- Does the app drawer arrange apps the way you want? Most Android launchers use A-Z sorting, but Samsung's Custom sorting and several pre-made folders that turn your app drawer into something of a treasure hunt. Do the app drawer's sorting and layout make sense to you? Can you find any app in 8 seconds or less?
- Can you get this launcher set up to your liking? While launchers from manufacturers are getting more flexible, there's still a lot of things on them you simply can't change. If your new phone's launcher doesn't have a feature you're used to, or has an unchangeable feature you don't like, it may be time to consider alternatives.
Quickdrawer on Action Launcher (left), automatic app arrangement on Smart Launcher 5 (right)
If the answer to any of these questions is no, consider switching to a different launcher. It's easy to install a third-party launcher from Google Play that will allow you to increase the size of the app grid, change the size and labels for your app shortcuts, apply icon packs that make your apps look more familiar — or at least more consistent — and allow you to get your app drawer and launcher settings exactly the way you want them.
If hassling with all of this is something you'd prefer to avoid on your next phone, one of the best reasons to go with a third-party launcher is that almost all third-party launchers allow you to back up your launcher layout and settings, meaning when you move to your next phone, you can restore a backup from your previous phone and skip 90% of this hassle.
Getting your launcher arranged just the way you want might feel like frivolous window-dressing, but it can alleviate a great deal of tension as you figure out settings and features on your new phone, and it also helps establish a sense of ownership.
This isn't just another Android phone; this is your phone.
Set custom ringtones and text tones for your favorite contacts
The sounds that your phone make are important, since they're the aspect of your phone that everyone around you will know, laugh at, and possibly hate. If you like the ringtones and text tones that came with your phone, that's fine, but if you'd rather get something with a little more life and personality to you, there are a multitude of ways to add custom sounds to your phone, and they're getting easier all the time.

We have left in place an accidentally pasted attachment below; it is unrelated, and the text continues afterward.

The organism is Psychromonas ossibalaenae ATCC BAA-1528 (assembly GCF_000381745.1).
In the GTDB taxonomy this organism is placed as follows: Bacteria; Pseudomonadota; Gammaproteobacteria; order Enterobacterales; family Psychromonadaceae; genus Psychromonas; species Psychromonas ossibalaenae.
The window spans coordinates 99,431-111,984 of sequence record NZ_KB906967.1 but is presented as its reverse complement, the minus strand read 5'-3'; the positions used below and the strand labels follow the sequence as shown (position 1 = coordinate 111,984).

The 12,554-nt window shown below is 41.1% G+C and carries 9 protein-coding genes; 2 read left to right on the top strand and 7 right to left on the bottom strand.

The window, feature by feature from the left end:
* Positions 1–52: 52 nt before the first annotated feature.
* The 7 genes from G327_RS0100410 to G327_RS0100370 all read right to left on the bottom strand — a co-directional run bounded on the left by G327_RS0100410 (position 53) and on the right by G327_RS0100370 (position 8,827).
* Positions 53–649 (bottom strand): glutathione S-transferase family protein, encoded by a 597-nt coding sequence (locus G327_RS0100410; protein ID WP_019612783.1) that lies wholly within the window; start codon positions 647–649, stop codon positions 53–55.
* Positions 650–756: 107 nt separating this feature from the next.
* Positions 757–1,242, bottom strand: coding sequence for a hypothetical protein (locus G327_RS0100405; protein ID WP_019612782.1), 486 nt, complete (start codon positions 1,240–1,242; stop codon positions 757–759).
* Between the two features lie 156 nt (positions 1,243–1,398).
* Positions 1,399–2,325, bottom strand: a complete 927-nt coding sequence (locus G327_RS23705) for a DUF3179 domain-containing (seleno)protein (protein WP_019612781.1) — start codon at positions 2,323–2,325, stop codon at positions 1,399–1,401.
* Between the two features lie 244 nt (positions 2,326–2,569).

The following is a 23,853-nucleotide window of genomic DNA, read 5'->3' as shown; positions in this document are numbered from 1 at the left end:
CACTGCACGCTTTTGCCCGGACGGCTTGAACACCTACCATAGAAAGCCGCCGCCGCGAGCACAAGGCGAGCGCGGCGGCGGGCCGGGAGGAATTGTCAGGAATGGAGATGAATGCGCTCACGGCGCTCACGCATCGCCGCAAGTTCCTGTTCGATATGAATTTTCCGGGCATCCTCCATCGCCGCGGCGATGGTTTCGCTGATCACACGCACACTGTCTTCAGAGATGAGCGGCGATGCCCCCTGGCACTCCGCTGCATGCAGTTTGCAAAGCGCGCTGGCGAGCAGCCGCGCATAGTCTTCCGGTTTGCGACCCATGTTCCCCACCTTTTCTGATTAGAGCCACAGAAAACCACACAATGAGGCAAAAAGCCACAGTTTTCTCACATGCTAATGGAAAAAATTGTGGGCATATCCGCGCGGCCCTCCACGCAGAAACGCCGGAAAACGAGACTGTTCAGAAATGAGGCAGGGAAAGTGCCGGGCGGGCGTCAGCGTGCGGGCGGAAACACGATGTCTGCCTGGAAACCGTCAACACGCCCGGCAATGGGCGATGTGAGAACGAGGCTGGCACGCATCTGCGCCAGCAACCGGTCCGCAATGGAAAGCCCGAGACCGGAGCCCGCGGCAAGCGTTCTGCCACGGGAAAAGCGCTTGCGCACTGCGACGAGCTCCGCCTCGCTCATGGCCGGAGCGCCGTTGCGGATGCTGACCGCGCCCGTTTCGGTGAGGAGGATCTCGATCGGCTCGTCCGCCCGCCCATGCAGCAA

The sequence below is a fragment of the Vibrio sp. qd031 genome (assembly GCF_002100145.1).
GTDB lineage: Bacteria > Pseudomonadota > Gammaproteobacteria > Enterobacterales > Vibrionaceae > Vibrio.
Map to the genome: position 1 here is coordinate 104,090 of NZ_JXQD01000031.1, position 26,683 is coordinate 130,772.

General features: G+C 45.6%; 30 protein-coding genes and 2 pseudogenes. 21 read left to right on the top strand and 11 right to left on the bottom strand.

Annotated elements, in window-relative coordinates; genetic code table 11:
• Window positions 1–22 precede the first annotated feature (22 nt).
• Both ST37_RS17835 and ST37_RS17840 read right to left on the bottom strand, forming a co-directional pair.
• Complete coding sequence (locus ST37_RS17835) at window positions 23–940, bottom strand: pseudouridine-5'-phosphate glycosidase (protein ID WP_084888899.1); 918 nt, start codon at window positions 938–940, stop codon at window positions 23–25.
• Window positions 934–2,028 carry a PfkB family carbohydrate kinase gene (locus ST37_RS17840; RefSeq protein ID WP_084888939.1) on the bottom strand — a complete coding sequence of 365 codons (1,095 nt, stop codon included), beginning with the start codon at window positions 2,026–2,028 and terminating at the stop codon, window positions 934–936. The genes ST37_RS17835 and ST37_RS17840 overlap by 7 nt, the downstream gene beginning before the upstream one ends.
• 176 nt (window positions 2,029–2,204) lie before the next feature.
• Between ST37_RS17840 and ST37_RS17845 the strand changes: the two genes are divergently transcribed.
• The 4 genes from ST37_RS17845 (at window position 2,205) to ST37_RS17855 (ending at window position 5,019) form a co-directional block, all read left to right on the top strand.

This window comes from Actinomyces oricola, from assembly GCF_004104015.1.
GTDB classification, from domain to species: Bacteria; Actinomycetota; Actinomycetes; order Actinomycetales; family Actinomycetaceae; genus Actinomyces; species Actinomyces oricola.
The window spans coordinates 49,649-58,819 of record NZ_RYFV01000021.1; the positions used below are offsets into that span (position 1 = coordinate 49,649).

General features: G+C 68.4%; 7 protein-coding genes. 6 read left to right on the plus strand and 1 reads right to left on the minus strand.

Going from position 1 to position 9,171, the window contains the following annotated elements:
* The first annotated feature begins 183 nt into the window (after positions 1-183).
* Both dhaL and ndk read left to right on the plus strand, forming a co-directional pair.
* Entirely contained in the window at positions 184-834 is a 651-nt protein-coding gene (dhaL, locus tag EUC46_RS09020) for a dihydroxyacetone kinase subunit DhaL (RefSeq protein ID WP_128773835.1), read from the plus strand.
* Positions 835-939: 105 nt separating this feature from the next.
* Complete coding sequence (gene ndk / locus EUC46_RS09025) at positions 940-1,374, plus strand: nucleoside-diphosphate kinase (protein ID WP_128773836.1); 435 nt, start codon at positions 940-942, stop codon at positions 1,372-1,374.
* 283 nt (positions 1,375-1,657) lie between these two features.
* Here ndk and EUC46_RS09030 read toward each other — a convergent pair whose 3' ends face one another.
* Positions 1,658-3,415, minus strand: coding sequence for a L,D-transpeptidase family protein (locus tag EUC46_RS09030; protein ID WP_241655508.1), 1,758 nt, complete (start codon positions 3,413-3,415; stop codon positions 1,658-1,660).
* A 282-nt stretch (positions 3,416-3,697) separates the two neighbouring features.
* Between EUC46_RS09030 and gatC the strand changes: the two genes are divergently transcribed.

No matter how awesome your ringtone, having the same one go off anytime anyone calls you ever can get old faster than ever as telemarketers and spam robocalls reach new, infuriating levels. We can keep a single ringtone from wearing out its welcome and increase your ringtone's functionality by setting contact-specific ringtones.
By giving each of your most-used contacts a special ringtone, you can tell who is calling without having to scramble across the room and grab your phone off the charger. This is useful at all times but especially during work hours, when answering personal calls can earn you a reprimand but missing a client call could lose your commission.
How to set a contact-specific ringtone
- Open Google's Contacts app, which comes pre-installed on most Android phones. If you have two Contacts app shortcuts in your app drawer that look identical, follow the Google Play link listed in the previous sentence to the app listing.
- Tap the contact you wish to assign to a contact.
Tap the three-dot menu icon in the top right corner of the contact page.
- Tap Set ringtone.
- Tap the ringtone you want to assign to your contact.
Setting a custom notification tone when your closest contacts reply to your conversation can be just as useful as contact-specific ringtones or even more so, depending on how frequently your friends text you. While custom contact/conversation text tones are finally starting to really conform to a standard method, there's still just enough variation that you'll want to check out our detailed how-to, which takes you through the steps on each of the major SMS apps.
Feeling more at home in your new phone yet?
It'll take time to settle in on your new phone, but with these basics covered, you should be able to finish unpacking the rest of your apps in short order and get back to the joys of exploring your beautiful new Android.
Protect your new phone with some new accessories
A new phone needs protecting, and as I've frequently said "No matter your taste, your phone needs a case!" Considering most phones these days aren't shipping with 3.5mm jacks, now is also a great time to invest in new headphones and some extra storage for your phone.
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- Best Note 10 cases
- Best Pixel 3a cases
- Best Pixel 3 cases
- Best microSD cards for Android
- Best Bluetooth headphones
- Best USB-C power banks
- Best USB-C cables